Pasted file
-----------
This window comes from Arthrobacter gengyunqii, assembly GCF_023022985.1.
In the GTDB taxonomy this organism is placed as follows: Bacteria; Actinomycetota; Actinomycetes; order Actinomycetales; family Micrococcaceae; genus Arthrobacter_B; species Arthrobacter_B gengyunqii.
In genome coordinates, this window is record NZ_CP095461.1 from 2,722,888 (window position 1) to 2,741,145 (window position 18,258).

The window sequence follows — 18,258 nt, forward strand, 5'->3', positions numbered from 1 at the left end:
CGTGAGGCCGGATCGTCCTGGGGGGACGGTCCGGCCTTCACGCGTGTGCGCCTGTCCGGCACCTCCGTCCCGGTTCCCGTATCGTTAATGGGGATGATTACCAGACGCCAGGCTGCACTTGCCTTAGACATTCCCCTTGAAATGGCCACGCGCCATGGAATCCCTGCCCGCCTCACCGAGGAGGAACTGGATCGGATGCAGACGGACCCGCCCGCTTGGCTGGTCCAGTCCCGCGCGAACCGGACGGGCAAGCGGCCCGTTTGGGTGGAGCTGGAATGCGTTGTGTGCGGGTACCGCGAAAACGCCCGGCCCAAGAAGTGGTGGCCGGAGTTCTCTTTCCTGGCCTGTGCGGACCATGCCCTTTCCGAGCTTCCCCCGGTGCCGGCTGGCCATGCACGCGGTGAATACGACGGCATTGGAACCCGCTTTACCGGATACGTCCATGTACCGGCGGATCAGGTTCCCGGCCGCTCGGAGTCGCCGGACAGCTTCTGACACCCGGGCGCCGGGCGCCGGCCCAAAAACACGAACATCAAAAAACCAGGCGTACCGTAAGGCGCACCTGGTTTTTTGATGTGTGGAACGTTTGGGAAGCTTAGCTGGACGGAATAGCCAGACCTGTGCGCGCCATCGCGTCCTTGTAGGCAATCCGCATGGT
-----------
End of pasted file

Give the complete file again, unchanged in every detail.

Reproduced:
This window comes from Arthrobacter gengyunqii, assembly GCF_023022985.1.
In the GTDB taxonomy this organism is placed as follows: Bacteria; Actinomycetota; Actinomycetes; order Actinomycetales; family Micrococcaceae; genus Arthrobacter_B; species Arthrobacter_B gengyunqii.
In genome coordinates, this window is record NZ_CP095461.1 from 2,722,888 (window position 1) to 2,741,145 (window position 18,258).

The window sequence follows — 18,258 nt, forward strand, 5'->3', positions numbered from 1 at the left end:
CGTGAGGCCGGATCGTCCTGGGGGGACGGTCCGGCCTTCACGCGTGTGCGCCTGTCCGGCACCTCCGTCCCGGTTCCCGTATCGTTAATGGGGATGATTACCAGACGCCAGGCTGCACTTGCCTTAGACATTCCCCTTGAAATGGCCACGCGCCATGGAATCCCTGCCCGCCTCACCGAGGAGGAACTGGATCGGATGCAGACGGACCCGCCCGCTTGGCTGGTCCAGTCCCGCGCGAACCGGACGGGCAAGCGGCCCGTTTGGGTGGAGCTGGAATGCGTTGTGTGCGGGTACCGCGAAAACGCCCGGCCCAAGAAGTGGTGGCCGGAGTTCTCTTTCCTGGCCTGTGCGGACCATGCCCTTTCCGAGCTTCCCCCGGTGCCGGCTGGCCATGCACGCGGTGAATACGACGGCATTGGAACCCGCTTTACCGGATACGTCCATGTACCGGCGGATCAGGTTCCCGGCCGCTCGGAGTCGCCGGACAGCTTCTGACACCCGGGCGCCGGGCGCCGGCCCAAAAACACGAACATCAAAAAACCAGGCGTACCGTAAGGCGCACCTGGTTTTTTGATGTGTGGAACGTTTGGGAAGCTTAGCTGGACGGAATAGCCAGACCTGTGCGCGCCATCGCGTCCTTGTAGGCAATCCGCATGGT